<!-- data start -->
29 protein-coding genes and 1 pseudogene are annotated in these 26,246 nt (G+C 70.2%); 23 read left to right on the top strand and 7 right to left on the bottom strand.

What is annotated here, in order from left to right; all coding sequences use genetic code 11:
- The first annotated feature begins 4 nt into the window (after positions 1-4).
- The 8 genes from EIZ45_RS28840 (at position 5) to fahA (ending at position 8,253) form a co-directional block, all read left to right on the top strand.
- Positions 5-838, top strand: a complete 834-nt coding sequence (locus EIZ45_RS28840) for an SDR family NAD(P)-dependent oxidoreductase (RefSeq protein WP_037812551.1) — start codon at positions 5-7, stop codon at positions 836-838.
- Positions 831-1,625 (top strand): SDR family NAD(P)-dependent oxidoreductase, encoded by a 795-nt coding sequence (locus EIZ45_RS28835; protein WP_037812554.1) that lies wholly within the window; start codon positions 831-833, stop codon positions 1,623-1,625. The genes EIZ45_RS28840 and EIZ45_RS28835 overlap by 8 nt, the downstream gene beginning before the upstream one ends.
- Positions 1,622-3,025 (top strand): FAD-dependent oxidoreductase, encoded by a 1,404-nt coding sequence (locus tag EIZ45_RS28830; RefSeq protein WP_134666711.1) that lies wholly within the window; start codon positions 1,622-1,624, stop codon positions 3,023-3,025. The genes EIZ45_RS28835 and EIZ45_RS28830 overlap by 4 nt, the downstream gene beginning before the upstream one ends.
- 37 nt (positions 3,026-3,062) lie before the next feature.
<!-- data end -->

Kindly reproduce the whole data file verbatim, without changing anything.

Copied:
29 protein-coding genes and 1 pseudogene are annotated in these 26,246 nt (G+C 70.2%); 23 read left to right on the top strand and 7 right to left on the bottom strand.

What is annotated here, in order from left to right; all coding sequences use genetic code 11:
- The first annotated feature begins 4 nt into the window (after positions 1-4).
- The 8 genes from EIZ45_RS28840 (at position 5) to fahA (ending at position 8,253) form a co-directional block, all read left to right on the top strand.
- Positions 5-838, top strand: a complete 834-nt coding sequence (locus EIZ45_RS28840) for an SDR family NAD(P)-dependent oxidoreductase (RefSeq protein WP_037812551.1) — start codon at positions 5-7, stop codon at positions 836-838.
- Positions 831-1,625 (top strand): SDR family NAD(P)-dependent oxidoreductase, encoded by a 795-nt coding sequence (locus EIZ45_RS28835; protein WP_037812554.1) that lies wholly within the window; start codon positions 831-833, stop codon positions 1,623-1,625. The genes EIZ45_RS28840 and EIZ45_RS28835 overlap by 8 nt, the downstream gene beginning before the upstream one ends.
- Positions 1,622-3,025 (top strand): FAD-dependent oxidoreductase, encoded by a 1,404-nt coding sequence (locus tag EIZ45_RS28830; RefSeq protein WP_134666711.1) that lies wholly within the window; start codon positions 1,622-1,624, stop codon positions 3,023-3,025. The genes EIZ45_RS28835 and EIZ45_RS28830 overlap by 4 nt, the downstream gene beginning before the upstream one ends.
- 37 nt (positions 3,026-3,062) lie before the next feature.